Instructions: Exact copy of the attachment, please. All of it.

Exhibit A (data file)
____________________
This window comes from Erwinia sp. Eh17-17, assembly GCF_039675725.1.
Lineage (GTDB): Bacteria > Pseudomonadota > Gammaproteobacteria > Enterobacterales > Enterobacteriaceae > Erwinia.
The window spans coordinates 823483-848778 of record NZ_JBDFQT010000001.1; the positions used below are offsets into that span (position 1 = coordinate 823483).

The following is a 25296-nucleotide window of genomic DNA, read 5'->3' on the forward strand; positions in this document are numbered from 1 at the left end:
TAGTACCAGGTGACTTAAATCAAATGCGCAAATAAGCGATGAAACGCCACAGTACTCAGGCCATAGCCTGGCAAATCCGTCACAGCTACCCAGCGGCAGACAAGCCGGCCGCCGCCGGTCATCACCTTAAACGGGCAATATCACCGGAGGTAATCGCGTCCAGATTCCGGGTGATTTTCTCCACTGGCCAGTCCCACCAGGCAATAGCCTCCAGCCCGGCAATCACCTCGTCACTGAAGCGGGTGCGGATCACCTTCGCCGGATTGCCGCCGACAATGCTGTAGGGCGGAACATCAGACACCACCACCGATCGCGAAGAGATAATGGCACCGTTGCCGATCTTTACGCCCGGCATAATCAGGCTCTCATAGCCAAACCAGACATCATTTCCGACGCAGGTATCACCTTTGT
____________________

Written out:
This window comes from Erwinia sp. Eh17-17, assembly GCF_039675725.1.
Lineage (GTDB): Bacteria > Pseudomonadota > Gammaproteobacteria > Enterobacterales > Enterobacteriaceae > Erwinia.
The window spans coordinates 823483-848778 of record NZ_JBDFQT010000001.1; the positions used below are offsets into that span (position 1 = coordinate 823483).

The following is a 25296-nucleotide window of genomic DNA, read 5'->3' on the forward strand; positions in this document are numbered from 1 at the left end:
TAGTACCAGGTGACTTAAATCAAATGCGCAAATAAGCGATGAAACGCCACAGTACTCAGGCCATAGCCTGGCAAATCCGTCACAGCTACCCAGCGGCAGACAAGCCGGCCGCCGCCGGTCATCACCTTAAACGGGCAATATCACCGGAGGTAATCGCGTCCAGATTCCGGGTGATTTTCTCCACTGGCCAGTCCCACCAGGCAATAGCCTCCAGCCCGGCAATCACCTCGTCACTGAAGCGGGTGCGGATCACCTTCGCCGGATTGCCGCCGACAATGCTGTAGGGCGGAACATCAGACACCACCACCGATCGCGAAGAGATAATGGCACCGTTGCCGATCTTTACGCCCGGCATAATCAGGCTCTCATAGCCAAACCAGACATCATTTCCGACGCAGGTATCACCTTTGT